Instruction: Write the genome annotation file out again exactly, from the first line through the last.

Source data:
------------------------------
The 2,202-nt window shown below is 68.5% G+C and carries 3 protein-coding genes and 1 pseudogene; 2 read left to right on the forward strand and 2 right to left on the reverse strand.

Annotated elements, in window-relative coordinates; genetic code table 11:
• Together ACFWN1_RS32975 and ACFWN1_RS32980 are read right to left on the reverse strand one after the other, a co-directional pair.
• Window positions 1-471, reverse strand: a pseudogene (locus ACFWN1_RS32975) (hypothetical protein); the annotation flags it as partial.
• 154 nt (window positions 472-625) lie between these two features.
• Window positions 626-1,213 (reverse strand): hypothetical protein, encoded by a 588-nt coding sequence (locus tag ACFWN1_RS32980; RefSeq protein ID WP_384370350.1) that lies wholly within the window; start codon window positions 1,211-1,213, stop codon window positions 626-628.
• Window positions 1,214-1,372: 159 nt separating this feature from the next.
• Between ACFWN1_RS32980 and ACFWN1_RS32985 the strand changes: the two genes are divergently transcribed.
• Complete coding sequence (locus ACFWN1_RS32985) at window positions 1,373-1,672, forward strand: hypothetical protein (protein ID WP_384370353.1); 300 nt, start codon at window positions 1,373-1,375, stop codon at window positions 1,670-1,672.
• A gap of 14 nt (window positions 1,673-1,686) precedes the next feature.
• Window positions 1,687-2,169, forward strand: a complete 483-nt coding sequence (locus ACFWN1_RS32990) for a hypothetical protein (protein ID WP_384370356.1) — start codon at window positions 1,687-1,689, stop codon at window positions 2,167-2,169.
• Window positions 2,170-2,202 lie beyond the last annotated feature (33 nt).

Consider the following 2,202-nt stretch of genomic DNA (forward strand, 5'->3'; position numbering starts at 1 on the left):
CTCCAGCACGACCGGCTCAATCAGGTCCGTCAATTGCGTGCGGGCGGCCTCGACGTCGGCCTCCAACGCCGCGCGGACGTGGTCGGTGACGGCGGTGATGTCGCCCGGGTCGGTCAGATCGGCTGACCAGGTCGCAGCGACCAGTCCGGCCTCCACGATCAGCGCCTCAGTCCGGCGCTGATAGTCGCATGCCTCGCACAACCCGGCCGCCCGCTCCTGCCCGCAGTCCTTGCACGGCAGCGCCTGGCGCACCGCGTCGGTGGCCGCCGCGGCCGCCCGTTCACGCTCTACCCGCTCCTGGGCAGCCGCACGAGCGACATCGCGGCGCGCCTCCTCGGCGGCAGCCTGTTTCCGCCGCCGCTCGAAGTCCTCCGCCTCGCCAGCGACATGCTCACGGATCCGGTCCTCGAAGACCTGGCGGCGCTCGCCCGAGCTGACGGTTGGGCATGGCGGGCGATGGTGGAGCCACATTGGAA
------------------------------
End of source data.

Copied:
The 2,202-nt window shown below is 68.5% G+C and carries 3 protein-coding genes and 1 pseudogene; 2 read left to right on the forward strand and 2 right to left on the reverse strand.

Annotated elements, in window-relative coordinates; genetic code table 11:
• Together ACFWN1_RS32975 and ACFWN1_RS32980 are read right to left on the reverse strand one after the other, a co-directional pair.
• Window positions 1-471, reverse strand: a pseudogene (locus ACFWN1_RS32975) (hypothetical protein); the annotation flags it as partial.
• 154 nt (window positions 472-625) lie between these two features.
• Window positions 626-1,213 (reverse strand): hypothetical protein, encoded by a 588-nt coding sequence (locus tag ACFWN1_RS32980; RefSeq protein ID WP_384370350.1) that lies wholly within the window; start codon window positions 1,211-1,213, stop codon window positions 626-628.
• Window positions 1,214-1,372: 159 nt separating this feature from the next.
• Between ACFWN1_RS32980 and ACFWN1_RS32985 the strand changes: the two genes are divergently transcribed.
• Complete coding sequence (locus ACFWN1_RS32985) at window positions 1,373-1,672, forward strand: hypothetical protein (protein ID WP_384370353.1); 300 nt, start codon at window positions 1,373-1,375, stop codon at window positions 1,670-1,672.
• A gap of 14 nt (window positions 1,673-1,686) precedes the next feature.
• Window positions 1,687-2,169, forward strand: a complete 483-nt coding sequence (locus ACFWN1_RS32990) for a hypothetical protein (protein ID WP_384370356.1) — start codon at window positions 1,687-1,689, stop codon at window positions 2,167-2,169.
• Window positions 2,170-2,202 lie beyond the last annotated feature (33 nt).

Consider the following 2,202-nt stretch of genomic DNA (forward strand, 5'->3'; position numbering starts at 1 on the left):
CTCCAGCACGACCGGCTCAATCAGGTCCGTCAATTGCGTGCGGGCGGCCTCGACGTCGGCCTCCAACGCCGCGCGGACGTGGTCGGTGACGGCGGTGATGTCGCCCGGGTCGGTCAGATCGGCTGACCAGGTCGCAGCGACCAGTCCGGCCTCCACGATCAGCGCCTCAGTCCGGCGCTGATAGTCGCATGCCTCGCACAACCCGGCCGCCCGCTCCTGCCCGCAGTCCTTGCACGGCAGCGCCTGGCGCACCGCGTCGGTGGCCGCCGCGGCCGCCCGTTCACGCTCTACCCGCTCCTGGGCAGCCGCACGAGCGACATCGCGGCGCGCCTCCTCGGCGGCAGCCTGTTTCCGCCGCCGCTCGAAGTCCTCCGCCTCGCCAGCGACATGCTCACGGATCCGGTCCTCGAAGACCTGGCGGCGCTCGCCCGAGCTGACGGTTGGGCATGGCGGGCGATGGTGGAGCCACATTGGAA